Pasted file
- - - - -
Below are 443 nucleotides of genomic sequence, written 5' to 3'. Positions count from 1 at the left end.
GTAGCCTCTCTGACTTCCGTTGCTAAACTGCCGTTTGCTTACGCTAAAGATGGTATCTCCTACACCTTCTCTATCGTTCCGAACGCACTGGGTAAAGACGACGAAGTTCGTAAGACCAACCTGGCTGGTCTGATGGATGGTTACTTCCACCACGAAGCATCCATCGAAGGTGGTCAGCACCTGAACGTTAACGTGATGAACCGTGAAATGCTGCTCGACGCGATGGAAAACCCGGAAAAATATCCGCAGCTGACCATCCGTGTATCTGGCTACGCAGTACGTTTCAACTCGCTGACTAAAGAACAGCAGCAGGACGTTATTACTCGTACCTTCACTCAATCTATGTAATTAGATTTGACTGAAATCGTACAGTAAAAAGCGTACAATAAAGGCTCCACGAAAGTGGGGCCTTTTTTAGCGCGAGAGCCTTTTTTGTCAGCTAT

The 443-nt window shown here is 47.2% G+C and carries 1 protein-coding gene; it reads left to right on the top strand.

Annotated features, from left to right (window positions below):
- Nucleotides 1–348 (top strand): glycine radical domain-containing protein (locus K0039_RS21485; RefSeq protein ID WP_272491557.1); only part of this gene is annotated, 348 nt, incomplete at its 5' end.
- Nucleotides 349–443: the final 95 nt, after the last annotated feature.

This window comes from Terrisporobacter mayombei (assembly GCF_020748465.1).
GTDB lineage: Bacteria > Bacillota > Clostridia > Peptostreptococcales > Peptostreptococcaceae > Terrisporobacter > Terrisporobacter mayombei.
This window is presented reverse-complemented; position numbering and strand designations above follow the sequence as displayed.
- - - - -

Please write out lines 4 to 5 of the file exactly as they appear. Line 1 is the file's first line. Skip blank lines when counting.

Annotated features, from left to right (window positions below):
- Nucleotides 1–348 (top strand): glycine radical domain-containing protein (locus K0039_RS21485; RefSeq protein ID WP_272491557.1); only part of this gene is annotated, 348 nt, incomplete at its 5' end.